Sunday, January 7, 2018

Musical Theater Therapy: "The Honor Of Your Name"

The Civil War is a musical based on the American Civil War (the "civil" one), also known as the War for States' Rights, also known as the War of Northern Aggression, also known as The Night They Drove Ol' Dixie Down Over and Over and Over. It's based on the novel Push by Sapphire.

No one even remembers why there was a war*, but everyone agrees that there were good people on both sides**.

The musical is more of a song cycle with limited plot and dialogue. Reviews were generally negative: "generic...without plot and essentially without character" is relatively tame. So naturally the show only picked up 2 Tony nominations, including Best Musical. The 1998/99 season was pretty weak; the show, a revue called It Ain't Nothin' But The Blues, and the unfortunately titled Parade all lost the Fosse, a revue featuring the life's work of Dian Fossey, the primatologist and conservationist***.

The show's been performed in a variety of non-Broadway settings like Ford's Theater (that seems tacky to us here at Musical Theater Therapy), and in Gettysburg (also tacky, surely that place had seen enough carnage). Its cast members included both Larry Gatlin and John Schneider, and a Winans or two.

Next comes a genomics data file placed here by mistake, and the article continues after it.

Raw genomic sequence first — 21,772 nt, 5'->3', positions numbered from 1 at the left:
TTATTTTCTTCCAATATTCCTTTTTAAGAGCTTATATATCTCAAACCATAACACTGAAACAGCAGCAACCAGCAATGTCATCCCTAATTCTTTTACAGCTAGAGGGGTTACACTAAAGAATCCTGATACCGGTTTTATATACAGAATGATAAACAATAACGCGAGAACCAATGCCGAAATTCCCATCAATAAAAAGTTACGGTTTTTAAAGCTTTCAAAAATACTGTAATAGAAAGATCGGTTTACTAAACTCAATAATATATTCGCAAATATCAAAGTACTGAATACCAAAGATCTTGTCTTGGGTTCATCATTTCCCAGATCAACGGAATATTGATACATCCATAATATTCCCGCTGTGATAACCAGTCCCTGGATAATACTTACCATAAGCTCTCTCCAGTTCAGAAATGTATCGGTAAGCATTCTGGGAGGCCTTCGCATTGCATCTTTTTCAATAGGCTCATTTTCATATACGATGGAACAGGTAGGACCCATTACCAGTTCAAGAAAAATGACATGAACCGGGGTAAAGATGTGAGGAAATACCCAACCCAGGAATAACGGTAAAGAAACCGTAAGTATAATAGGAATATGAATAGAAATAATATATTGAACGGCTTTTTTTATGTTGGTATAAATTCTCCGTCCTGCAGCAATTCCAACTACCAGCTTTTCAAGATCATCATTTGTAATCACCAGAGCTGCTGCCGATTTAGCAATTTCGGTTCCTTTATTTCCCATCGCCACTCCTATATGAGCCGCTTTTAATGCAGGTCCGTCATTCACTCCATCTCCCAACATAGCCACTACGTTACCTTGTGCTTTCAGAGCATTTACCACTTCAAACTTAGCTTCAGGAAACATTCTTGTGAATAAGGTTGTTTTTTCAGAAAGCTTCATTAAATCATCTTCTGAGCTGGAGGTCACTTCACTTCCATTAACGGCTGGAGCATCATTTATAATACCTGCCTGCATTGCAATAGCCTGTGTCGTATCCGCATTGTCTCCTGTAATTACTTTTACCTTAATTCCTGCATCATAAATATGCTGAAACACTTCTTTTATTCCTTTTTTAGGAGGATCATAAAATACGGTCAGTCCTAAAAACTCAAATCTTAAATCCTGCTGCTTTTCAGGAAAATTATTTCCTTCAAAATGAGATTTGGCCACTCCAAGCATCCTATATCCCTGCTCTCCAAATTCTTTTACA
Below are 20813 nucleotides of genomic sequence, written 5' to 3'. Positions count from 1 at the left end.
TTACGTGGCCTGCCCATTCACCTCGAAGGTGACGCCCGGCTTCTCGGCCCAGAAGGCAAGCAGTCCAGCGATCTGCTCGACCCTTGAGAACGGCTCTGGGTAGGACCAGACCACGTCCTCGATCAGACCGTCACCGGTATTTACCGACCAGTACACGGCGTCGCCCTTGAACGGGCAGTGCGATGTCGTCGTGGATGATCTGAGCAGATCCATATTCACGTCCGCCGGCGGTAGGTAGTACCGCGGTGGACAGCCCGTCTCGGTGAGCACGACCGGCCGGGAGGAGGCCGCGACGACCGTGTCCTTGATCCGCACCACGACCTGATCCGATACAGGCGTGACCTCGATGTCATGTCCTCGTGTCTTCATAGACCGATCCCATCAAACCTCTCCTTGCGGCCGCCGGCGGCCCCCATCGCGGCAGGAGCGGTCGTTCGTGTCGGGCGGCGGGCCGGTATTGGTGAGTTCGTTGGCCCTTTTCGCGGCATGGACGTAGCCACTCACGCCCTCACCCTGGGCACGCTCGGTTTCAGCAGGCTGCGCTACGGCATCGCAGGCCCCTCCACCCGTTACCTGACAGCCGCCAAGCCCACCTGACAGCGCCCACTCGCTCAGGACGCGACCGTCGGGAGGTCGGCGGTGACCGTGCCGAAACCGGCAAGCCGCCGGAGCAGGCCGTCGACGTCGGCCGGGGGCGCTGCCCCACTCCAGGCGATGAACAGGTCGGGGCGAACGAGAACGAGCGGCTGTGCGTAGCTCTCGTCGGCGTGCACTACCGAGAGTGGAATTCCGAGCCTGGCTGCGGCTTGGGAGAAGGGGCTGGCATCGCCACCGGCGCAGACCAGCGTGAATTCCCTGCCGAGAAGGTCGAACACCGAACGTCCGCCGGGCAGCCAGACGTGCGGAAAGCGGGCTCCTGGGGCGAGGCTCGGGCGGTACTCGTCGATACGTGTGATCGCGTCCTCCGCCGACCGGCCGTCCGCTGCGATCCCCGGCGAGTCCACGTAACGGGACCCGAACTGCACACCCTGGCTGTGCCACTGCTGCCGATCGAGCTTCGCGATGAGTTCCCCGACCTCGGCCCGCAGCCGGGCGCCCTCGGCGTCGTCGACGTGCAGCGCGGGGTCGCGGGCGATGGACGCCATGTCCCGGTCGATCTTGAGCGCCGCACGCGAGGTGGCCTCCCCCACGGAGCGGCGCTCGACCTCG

And my close, personal friend Trisha Yearwood sang a song on the concept album, and it goes a little something like this...

Today's song is "The Honor of Your Name" and today's lesson is that how you describe the American Civil War says a lot about you as a person. And as a racist. And as a person.

* Slavery.
** Not really; that idea is a way for some to try to avoid being called racist when they act in a racist way or support a racist act.
*** We think it was about her.

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